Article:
Before I sit down there is one question which I want to put to the noble Lord in the endeavour to elucidate the position, so that we may know what is going on. I ask the noble Lord if he will be good enough to reply to this question, probably to-morrow. The question is this: Does the Issue Department have gold bought for it through the Banking Department or through any channel other than the Exchange Equalisation Account? If the answer is Yes, does the Exchange Equalisation Account—


May I interrupt the noble Lord? I am exceedingly sorry, I did not quite catch the first part of his question.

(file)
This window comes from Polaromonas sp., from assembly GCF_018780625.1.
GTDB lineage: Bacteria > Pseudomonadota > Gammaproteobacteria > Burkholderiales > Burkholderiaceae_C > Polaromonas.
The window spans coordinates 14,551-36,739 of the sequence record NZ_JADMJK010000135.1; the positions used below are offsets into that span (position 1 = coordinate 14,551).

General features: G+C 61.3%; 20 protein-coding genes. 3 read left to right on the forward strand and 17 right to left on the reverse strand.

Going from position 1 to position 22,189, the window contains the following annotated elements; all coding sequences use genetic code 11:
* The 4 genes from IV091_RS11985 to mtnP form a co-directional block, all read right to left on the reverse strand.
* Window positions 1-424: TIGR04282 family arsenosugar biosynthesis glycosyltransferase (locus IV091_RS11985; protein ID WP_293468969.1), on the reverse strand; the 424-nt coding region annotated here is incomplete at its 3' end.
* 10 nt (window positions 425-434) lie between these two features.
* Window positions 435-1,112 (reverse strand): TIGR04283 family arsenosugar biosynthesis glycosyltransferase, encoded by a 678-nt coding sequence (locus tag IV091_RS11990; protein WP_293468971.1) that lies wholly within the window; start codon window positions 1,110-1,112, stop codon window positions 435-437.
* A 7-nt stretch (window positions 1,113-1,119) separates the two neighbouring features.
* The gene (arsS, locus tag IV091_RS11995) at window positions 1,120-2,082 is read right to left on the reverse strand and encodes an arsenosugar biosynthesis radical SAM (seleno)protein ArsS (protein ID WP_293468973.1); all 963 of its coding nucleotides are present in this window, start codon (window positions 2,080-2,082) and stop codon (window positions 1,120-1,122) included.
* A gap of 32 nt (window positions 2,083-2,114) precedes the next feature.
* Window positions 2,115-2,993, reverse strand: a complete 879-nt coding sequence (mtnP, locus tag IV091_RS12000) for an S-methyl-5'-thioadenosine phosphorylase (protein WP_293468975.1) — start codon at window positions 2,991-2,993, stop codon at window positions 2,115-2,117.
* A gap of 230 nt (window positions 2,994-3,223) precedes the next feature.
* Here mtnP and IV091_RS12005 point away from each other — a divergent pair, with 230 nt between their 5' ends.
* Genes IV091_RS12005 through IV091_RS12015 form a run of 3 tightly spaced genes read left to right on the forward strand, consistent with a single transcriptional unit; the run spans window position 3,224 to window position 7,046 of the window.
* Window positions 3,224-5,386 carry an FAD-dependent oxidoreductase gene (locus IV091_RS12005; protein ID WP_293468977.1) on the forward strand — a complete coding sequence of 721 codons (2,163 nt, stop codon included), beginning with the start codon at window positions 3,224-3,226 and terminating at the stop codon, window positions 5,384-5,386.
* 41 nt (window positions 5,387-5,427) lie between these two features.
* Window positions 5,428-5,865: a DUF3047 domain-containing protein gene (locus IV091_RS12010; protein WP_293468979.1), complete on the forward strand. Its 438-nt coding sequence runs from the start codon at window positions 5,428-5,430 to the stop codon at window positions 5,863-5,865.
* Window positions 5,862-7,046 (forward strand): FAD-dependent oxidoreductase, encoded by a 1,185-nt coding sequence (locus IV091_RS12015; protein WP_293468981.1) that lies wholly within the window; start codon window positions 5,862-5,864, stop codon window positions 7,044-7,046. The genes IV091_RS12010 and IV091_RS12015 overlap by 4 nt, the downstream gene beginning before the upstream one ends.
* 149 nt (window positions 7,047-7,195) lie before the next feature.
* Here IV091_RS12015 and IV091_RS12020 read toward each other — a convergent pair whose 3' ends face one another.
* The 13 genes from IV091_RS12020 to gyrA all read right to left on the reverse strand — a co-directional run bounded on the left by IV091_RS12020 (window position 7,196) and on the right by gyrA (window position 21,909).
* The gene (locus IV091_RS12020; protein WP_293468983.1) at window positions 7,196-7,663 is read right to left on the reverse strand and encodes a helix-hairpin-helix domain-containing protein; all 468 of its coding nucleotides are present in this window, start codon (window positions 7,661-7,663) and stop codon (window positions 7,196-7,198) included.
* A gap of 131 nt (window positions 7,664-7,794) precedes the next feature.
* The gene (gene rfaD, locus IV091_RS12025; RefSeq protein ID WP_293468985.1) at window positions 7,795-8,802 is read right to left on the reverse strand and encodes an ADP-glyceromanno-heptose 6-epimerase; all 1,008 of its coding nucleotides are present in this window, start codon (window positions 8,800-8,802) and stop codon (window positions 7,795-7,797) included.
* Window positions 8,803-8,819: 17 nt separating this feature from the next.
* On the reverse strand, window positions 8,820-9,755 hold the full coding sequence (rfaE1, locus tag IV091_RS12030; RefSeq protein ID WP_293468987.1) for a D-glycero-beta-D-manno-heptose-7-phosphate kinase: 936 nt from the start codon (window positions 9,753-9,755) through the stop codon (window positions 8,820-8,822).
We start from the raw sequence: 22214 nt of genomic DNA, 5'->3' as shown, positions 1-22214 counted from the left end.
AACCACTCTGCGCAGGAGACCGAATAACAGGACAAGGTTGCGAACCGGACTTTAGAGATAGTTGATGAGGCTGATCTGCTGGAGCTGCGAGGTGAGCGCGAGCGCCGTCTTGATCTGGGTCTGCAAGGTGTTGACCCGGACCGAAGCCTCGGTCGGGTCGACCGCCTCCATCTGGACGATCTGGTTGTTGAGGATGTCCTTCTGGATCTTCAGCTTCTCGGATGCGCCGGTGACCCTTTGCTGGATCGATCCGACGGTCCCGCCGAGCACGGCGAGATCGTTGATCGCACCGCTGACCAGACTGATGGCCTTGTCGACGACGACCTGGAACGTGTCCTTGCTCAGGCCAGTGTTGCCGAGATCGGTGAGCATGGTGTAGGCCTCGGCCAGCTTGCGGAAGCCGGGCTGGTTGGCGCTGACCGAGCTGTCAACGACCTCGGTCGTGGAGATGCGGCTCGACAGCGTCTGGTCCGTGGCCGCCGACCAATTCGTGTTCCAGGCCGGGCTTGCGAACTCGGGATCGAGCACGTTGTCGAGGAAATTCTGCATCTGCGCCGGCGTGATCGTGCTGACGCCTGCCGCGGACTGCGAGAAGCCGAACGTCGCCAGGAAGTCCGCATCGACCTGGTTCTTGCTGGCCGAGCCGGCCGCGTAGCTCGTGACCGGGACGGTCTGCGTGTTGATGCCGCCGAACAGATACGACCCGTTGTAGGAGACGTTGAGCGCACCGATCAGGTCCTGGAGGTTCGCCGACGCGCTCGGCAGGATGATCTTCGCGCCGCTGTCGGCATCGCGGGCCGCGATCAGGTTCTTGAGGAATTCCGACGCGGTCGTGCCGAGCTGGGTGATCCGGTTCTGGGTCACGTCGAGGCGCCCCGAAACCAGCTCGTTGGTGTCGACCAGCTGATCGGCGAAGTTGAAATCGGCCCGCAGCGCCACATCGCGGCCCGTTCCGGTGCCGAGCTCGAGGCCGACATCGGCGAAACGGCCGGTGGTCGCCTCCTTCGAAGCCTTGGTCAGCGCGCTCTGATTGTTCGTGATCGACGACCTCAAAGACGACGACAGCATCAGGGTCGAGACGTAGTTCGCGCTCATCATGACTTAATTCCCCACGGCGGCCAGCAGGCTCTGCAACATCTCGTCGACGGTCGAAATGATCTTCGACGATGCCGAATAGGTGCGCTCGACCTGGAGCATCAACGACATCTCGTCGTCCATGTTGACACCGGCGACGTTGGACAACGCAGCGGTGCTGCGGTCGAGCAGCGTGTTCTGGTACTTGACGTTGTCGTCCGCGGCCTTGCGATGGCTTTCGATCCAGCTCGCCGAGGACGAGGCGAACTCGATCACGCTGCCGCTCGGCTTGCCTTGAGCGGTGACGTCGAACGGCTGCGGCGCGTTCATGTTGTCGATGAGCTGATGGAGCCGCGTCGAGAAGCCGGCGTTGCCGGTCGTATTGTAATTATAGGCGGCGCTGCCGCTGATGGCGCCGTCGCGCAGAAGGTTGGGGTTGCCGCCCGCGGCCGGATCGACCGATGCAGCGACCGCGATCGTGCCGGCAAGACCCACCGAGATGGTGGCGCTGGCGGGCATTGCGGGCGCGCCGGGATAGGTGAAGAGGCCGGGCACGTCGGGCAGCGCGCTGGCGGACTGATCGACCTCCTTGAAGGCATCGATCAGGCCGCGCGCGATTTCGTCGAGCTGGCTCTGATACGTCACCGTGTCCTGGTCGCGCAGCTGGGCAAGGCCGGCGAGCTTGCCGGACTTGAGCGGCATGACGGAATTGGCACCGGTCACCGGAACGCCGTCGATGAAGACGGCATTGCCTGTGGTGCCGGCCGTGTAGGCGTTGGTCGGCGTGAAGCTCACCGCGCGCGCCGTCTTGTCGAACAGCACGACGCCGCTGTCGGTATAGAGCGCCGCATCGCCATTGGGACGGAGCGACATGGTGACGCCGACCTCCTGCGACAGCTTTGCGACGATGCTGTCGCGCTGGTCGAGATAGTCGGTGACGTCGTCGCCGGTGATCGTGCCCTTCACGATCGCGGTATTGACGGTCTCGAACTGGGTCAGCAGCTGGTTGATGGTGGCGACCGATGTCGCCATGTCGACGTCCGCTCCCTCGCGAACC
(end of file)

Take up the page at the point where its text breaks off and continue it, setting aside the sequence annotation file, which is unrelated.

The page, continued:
I will give the noble Lord a copy of this question. I did not expect him to follow it, it is too technical. But if the answer is Yes, does the Exchange Equalisation Account hand over immediately gold or securities for the difference between £4 4s. 11½d. and £7 per ounce? If the Exchange Equalisation Account does not hand over the difference, but is debited by the Bank of England with the difference, is not the effect to leave more funds in the Exchange Equalisation Account for more purchases of gold and so forth than if the difference had been made good by the Exchange Equalisation Account immediately? Also, if the difference is not made good immediately, how can this be reconciled with Section 25, subsection (3) of the Finance Act of 1932, which begins with the word "Whenever"? I will not take up time in expatiating on that question. When the noble Lord receives it he will realise its significance and what I mean by it, and I should very much appreciate a reply, which, I take it, he will be good enough to give to-morrow.